Active Directory 2008: AppLocker Facts…

AppLocker policies (also known as application control policies) are similar to Software Restriction Policies, but have the following advantages:

  • Policies are applied to a specific user or group, or all existing, future, or      previous versions of an application.
  • Policy management is through a set of predefined rules, called default rules,      which are created automatically. The default rules:
    • Are populated in specific rule types when you manually       select the Create Default Rules option.
    • Are managed and maintained by an administrator to meet       specific needs.
    • Act as a fallback block rule that restricts the       execution of any application that does not have an allow rule (i.e., once       AppLocker is enabled, only applications that have an allow rule will       execute).

The following table describes the AppLocker rule types:

Rule Type Description
Executable An executable rule applies   to files with .exe and .com extensions.

  • The default executable rules        allow:
    • Everyone to execute all         applications in the C:\Windows and C:\Program Files directories.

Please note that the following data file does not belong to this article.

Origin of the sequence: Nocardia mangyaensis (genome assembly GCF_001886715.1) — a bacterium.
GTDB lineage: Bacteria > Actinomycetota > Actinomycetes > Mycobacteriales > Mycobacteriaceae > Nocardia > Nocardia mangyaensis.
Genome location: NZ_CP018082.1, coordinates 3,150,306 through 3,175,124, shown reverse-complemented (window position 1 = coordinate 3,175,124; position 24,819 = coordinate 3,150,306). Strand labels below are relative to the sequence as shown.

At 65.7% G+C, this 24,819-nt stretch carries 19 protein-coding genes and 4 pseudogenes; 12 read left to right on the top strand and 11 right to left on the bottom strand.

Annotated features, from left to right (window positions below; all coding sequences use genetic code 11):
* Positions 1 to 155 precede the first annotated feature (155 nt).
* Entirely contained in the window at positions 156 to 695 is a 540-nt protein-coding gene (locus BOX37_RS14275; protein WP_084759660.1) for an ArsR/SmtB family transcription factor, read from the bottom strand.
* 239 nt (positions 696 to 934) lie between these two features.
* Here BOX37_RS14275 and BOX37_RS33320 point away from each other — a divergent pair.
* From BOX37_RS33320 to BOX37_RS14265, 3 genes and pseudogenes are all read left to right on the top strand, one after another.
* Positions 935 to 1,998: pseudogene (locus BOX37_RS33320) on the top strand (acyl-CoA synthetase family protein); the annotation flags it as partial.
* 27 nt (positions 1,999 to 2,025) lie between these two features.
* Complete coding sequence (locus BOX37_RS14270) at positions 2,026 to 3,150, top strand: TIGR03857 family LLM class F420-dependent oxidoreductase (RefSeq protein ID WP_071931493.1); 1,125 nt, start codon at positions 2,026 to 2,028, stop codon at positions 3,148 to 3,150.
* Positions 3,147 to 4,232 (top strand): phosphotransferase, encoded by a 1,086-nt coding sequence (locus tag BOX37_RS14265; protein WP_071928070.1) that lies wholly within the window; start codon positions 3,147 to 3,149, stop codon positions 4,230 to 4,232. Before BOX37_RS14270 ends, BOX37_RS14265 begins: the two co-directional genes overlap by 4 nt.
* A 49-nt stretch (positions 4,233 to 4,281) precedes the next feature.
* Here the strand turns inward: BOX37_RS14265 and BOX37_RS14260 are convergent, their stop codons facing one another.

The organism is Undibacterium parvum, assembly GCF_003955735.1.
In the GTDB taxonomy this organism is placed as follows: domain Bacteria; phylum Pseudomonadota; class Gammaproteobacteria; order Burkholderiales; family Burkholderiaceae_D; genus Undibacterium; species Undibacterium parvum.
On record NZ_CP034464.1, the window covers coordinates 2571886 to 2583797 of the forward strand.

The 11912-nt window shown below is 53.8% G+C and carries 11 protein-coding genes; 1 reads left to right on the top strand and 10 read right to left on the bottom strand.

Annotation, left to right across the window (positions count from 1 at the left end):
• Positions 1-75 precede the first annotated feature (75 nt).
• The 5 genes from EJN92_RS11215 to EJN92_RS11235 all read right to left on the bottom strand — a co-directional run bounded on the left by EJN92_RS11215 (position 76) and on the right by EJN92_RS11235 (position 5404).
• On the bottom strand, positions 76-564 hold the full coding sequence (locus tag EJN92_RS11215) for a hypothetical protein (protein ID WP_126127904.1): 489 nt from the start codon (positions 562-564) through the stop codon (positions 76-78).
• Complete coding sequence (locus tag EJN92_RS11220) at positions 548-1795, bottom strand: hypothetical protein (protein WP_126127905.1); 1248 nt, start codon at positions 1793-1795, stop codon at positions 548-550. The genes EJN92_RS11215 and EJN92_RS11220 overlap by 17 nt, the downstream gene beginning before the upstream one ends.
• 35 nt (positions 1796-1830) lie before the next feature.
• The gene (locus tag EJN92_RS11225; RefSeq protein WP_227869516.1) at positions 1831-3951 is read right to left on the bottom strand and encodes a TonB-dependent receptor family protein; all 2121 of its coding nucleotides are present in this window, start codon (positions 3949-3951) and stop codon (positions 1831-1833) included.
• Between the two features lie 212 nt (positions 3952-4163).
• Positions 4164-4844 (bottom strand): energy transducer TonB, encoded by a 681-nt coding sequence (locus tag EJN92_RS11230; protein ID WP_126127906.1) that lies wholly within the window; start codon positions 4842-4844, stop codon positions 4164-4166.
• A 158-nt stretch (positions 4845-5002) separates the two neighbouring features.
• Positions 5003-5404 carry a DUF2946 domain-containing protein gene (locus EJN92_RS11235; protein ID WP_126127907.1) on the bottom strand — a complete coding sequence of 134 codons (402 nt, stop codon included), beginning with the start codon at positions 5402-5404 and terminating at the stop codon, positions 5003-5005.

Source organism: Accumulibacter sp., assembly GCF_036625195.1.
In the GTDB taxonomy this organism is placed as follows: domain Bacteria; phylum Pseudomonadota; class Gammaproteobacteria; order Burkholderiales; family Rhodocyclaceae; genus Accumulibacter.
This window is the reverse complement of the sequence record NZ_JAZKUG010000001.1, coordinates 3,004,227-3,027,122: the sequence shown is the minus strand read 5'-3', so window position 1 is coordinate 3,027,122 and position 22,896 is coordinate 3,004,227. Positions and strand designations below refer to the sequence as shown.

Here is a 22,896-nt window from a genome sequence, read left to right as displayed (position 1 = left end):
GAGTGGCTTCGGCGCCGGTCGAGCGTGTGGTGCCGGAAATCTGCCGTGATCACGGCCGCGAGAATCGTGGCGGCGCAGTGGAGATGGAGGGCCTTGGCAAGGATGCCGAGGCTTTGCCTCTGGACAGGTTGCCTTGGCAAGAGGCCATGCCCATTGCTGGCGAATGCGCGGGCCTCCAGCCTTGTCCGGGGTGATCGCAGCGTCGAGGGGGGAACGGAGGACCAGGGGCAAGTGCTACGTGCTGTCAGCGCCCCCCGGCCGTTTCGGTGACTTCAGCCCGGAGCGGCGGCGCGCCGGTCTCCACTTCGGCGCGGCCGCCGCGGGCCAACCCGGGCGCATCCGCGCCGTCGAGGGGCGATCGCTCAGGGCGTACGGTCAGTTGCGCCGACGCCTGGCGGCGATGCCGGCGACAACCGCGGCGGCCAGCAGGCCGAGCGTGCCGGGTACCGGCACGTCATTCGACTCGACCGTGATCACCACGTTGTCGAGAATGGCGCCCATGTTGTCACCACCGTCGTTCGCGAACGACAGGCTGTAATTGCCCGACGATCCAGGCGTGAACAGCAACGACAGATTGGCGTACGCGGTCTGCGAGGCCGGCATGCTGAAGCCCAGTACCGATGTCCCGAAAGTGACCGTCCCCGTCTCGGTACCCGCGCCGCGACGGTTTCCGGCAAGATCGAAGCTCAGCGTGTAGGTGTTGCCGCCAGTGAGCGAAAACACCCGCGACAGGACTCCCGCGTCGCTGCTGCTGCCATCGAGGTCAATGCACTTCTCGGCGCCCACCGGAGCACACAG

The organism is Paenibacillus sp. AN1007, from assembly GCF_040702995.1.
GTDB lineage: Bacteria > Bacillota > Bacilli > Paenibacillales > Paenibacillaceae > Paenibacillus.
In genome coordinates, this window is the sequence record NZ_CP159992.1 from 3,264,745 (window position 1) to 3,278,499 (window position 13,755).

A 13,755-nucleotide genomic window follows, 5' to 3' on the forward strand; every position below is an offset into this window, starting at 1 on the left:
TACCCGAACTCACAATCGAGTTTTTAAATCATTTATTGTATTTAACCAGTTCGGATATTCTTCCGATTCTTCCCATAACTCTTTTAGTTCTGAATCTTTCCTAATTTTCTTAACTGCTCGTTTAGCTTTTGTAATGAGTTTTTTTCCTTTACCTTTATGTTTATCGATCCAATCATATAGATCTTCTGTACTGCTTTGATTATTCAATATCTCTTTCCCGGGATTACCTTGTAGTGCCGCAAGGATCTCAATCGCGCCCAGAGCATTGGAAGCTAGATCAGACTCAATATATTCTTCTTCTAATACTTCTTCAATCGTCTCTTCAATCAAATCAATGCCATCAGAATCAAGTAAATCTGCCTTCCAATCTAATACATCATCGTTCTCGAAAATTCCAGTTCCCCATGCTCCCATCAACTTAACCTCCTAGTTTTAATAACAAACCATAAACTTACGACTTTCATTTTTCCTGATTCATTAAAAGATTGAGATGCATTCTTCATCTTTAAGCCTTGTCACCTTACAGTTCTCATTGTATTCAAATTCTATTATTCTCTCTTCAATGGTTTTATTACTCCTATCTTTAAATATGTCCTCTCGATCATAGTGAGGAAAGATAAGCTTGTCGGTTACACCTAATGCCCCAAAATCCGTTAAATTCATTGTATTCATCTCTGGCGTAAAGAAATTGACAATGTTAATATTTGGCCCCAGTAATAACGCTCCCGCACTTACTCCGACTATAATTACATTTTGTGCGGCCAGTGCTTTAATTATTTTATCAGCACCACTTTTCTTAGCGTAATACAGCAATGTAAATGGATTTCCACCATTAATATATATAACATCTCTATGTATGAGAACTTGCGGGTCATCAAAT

• Administrators to execute         all applications regardless of location.
  • You must enable the default        executable rules, otherwise Windows cannot execute system files in the C:\Windows        and C:\Program Files directories.
  • When you create a rule, the        scope of the rule is set to Everyone. If you choose to modify the rule,        you can select a specific security group or user account.
Windows Installer The Windows installer rule   applies to .msi and .msp file extensions. The default installer rules allow:

  • Everyone to access        digitally-signed Windows installer files and all MSI files in the %systemdriver%\windows\installer        directory.
  • Administrators to run any MSI        or MSP file.
  • The installation of software        and software updates through Group Policy.
Script The script rule applies to   .ps1, .bat, .cmd, .vbs, and .js file extensions. The default script rules   allow:

  • The execution of all scripts        in the C:\Windows and C:\Program Files directories.
  • Administrators to execute all        scripts regardless of location.